• Olympic Games Athens 2004 19
  • World Series Championship 2010 2
  • European Championship Baku 2015 1
  • World Championship (U23) 2005 3
  • World Championship (U23) 2003 3
  • World Series Montreal 5 Olympic Distance
  • World Series Hamburg 8 Sprint Distance
  • World Series Hamburg DNF Mixed Relay
  • Grand Final, Lausanne 10 Olympic Distance
  • World Cup Tongyeong 5 Sprint Distance
  • World Cup Miyazaki 4 Olympic Distance
  • World Series Montreal 5 Olympic Distance
  • World Cup Lausanne 1 Olympic Distance
  • European Championship, Glasgow 2 Mixed Relay
  • European Championship, Glasgow 1 Olympic Distance
  • World Series Hamburg 8 Mixed Relay
  • World Series Hamburg 4 Sprint Distance
  • National Championship 1 Sprint distance
G11 Highlight: the results table. Creating something like this on other platforms is nearly impossible. Flexible formatting and works for any sport.
  • G11 pages are focused on the essentials:

    · Results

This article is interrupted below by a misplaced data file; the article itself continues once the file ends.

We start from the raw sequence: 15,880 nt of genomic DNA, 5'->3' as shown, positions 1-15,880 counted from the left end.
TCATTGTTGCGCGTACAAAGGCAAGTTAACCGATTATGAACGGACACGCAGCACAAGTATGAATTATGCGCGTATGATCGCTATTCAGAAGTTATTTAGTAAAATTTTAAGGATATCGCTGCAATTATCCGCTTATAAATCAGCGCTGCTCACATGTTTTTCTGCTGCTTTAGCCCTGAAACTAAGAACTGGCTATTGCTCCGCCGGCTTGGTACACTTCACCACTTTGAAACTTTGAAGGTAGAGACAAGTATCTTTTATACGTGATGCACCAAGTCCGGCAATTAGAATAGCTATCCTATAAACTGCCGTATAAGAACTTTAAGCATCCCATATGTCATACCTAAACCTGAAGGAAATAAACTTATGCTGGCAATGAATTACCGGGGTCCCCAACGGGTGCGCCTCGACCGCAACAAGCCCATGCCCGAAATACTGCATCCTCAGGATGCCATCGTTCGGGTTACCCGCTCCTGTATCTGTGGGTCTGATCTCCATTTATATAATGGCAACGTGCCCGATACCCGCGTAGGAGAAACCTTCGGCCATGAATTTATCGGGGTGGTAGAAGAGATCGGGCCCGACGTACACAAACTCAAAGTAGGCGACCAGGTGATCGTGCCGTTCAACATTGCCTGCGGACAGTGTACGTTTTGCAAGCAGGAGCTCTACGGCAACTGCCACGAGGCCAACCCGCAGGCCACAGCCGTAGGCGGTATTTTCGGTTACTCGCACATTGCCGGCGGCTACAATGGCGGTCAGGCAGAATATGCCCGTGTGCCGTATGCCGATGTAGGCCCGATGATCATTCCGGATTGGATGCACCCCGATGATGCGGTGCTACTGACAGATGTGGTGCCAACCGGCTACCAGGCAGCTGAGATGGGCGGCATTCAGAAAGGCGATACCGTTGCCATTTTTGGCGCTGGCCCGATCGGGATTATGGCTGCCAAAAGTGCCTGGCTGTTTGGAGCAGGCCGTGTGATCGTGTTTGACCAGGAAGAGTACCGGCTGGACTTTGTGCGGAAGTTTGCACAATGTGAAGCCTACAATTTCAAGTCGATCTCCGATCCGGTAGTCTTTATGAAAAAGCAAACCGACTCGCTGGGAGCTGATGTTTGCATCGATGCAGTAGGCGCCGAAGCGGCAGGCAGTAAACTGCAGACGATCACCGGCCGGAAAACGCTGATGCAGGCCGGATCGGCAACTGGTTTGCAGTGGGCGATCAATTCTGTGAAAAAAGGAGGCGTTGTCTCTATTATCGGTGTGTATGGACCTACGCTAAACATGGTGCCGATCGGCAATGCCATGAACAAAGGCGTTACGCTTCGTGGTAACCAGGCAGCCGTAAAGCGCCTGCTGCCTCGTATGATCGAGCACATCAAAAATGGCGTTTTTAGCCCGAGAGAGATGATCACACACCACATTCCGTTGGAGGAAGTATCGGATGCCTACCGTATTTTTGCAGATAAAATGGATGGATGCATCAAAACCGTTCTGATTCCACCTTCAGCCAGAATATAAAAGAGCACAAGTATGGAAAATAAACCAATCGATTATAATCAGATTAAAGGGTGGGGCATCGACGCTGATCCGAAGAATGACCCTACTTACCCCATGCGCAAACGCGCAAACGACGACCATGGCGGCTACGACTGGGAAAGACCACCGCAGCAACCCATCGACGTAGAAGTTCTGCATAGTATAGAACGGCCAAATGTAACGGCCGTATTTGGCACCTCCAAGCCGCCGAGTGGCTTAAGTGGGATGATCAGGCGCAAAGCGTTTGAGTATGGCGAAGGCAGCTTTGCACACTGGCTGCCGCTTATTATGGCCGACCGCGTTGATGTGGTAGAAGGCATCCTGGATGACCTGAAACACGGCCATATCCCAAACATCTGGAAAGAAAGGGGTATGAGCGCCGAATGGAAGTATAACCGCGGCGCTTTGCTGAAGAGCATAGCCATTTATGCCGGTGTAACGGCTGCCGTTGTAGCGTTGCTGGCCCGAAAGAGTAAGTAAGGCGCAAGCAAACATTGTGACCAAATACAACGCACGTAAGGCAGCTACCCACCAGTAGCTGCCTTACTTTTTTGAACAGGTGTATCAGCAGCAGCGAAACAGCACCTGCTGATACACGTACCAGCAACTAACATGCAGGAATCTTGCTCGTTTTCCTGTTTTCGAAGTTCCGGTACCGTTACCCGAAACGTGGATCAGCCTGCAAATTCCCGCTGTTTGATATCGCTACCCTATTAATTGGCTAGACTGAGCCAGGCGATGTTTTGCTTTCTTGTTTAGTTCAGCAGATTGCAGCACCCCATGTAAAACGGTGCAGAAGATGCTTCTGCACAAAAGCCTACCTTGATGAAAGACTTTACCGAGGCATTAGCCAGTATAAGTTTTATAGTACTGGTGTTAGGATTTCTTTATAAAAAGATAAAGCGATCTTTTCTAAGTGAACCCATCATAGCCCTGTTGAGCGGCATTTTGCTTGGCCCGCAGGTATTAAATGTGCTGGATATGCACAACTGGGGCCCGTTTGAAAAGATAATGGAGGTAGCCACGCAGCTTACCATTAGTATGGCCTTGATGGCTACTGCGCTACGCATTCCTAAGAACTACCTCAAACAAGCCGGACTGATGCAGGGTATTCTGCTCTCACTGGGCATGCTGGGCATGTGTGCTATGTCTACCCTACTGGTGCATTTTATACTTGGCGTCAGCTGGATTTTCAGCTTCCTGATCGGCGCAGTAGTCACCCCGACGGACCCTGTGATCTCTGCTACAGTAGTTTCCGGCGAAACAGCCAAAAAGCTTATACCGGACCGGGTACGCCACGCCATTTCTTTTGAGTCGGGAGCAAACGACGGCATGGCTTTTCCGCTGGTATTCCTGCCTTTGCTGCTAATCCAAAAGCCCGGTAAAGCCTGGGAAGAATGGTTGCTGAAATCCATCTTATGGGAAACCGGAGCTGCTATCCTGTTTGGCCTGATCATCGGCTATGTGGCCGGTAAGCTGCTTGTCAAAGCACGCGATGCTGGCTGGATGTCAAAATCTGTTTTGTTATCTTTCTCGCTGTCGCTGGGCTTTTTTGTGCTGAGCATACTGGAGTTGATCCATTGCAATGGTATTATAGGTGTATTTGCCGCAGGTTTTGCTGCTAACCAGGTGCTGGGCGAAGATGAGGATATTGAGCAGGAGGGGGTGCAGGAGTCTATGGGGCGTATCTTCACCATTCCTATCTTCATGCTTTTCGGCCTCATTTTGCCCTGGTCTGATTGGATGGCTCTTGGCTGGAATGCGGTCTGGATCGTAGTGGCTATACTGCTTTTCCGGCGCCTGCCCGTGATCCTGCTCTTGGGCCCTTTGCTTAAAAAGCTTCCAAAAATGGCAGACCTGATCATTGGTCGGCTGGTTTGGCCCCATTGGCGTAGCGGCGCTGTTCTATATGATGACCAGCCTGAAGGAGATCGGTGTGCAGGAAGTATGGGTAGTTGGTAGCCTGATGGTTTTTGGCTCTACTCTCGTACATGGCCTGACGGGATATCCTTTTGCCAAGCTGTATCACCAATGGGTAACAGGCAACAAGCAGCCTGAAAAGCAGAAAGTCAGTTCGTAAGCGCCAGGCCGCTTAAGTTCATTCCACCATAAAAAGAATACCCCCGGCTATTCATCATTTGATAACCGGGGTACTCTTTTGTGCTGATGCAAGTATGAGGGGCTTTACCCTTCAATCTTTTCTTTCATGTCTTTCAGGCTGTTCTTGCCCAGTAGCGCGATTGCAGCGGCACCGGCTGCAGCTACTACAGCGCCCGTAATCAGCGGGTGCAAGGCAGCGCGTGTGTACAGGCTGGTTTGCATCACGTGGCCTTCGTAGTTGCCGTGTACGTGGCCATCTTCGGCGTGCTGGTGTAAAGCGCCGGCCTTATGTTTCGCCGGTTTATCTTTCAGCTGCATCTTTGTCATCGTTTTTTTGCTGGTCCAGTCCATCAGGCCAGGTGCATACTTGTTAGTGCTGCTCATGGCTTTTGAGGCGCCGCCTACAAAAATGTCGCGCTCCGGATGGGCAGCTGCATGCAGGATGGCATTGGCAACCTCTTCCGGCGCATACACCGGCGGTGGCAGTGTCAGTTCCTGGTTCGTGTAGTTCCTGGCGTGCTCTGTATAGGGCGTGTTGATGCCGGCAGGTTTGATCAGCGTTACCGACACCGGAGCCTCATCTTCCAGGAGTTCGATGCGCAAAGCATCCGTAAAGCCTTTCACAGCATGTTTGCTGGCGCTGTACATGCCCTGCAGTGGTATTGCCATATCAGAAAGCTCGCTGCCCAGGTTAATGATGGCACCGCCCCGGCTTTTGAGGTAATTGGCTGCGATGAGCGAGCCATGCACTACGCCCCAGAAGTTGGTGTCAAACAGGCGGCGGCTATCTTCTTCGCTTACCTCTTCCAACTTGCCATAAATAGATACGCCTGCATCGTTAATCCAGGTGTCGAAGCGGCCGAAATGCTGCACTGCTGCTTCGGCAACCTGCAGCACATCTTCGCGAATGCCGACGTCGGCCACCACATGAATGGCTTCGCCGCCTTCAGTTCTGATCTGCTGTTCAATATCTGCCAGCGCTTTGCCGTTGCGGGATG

· Social Links
    · Sponsor Logos (that are linked)
    · Images + Text

  • Page layouts are purposely designed to be content-light, functioning more like an athletic C.V.
  • And provide just the right amount of info & personality.

Branding

I wanted Group Eleven to look energized and bold, and feel inspired.

Logo

BT Brik Xl By Burntype

Colours

Deep Sport #081D19 R8, G29, B25

Flare #FF2E00 R255, G46, B0

Electricity #9FFF03 R159, G255, B3

 
 
 
 
 
 
 
 

Typography

Example of large hero headings.

Acumin Pro By Robert Slimbach

Example of other heading styles and body copy.

Behind the Scenes

Some thoughts, musings and process behind developing the project.

Compilation of process sketches.

The Idea I wanted to use Group Eleven as an exercise in product development – putting to use the lessons I have learned throughout my career.

I also wanted to challenge myself to create something that people (and a particularly stingy audience) would be willing to be pay for.

Validation Having a great idea and ability to build is one thing, but does anyone actually want it?